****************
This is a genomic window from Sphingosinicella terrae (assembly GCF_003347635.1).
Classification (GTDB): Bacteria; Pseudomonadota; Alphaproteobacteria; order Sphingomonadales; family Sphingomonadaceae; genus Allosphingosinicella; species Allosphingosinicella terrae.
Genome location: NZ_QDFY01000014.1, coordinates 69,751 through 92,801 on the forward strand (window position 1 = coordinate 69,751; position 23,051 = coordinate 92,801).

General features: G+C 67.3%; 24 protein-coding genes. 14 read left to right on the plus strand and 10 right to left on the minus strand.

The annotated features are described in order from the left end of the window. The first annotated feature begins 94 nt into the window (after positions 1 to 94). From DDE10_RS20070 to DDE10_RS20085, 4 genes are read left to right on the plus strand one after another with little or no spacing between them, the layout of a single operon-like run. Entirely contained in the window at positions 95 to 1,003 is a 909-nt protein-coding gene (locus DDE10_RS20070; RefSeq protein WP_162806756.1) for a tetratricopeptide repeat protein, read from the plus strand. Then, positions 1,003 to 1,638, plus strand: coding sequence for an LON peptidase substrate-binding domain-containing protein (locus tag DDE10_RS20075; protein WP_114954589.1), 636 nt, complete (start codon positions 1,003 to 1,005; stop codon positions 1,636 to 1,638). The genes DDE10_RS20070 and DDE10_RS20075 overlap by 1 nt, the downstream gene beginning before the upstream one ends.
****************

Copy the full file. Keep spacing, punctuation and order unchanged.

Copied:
This is a genomic window from Sphingosinicella terrae (assembly GCF_003347635.1).
Classification (GTDB): Bacteria; Pseudomonadota; Alphaproteobacteria; order Sphingomonadales; family Sphingomonadaceae; genus Allosphingosinicella; species Allosphingosinicella terrae.
Genome location: NZ_QDFY01000014.1, coordinates 69,751 through 92,801 on the forward strand (window position 1 = coordinate 69,751; position 23,051 = coordinate 92,801).

General features: G+C 67.3%; 24 protein-coding genes. 14 read left to right on the plus strand and 10 right to left on the minus strand.

The annotated features are described in order from the left end of the window. The first annotated feature begins 94 nt into the window (after positions 1 to 94). From DDE10_RS20070 to DDE10_RS20085, 4 genes are read left to right on the plus strand one after another with little or no spacing between them, the layout of a single operon-like run. Entirely contained in the window at positions 95 to 1,003 is a 909-nt protein-coding gene (locus DDE10_RS20070; RefSeq protein WP_162806756.1) for a tetratricopeptide repeat protein, read from the plus strand. Then, positions 1,003 to 1,638, plus strand: coding sequence for an LON peptidase substrate-binding domain-containing protein (locus tag DDE10_RS20075; protein WP_114954589.1), 636 nt, complete (start codon positions 1,003 to 1,005; stop codon positions 1,636 to 1,638). The genes DDE10_RS20070 and DDE10_RS20075 overlap by 1 nt, the downstream gene beginning before the upstream one ends.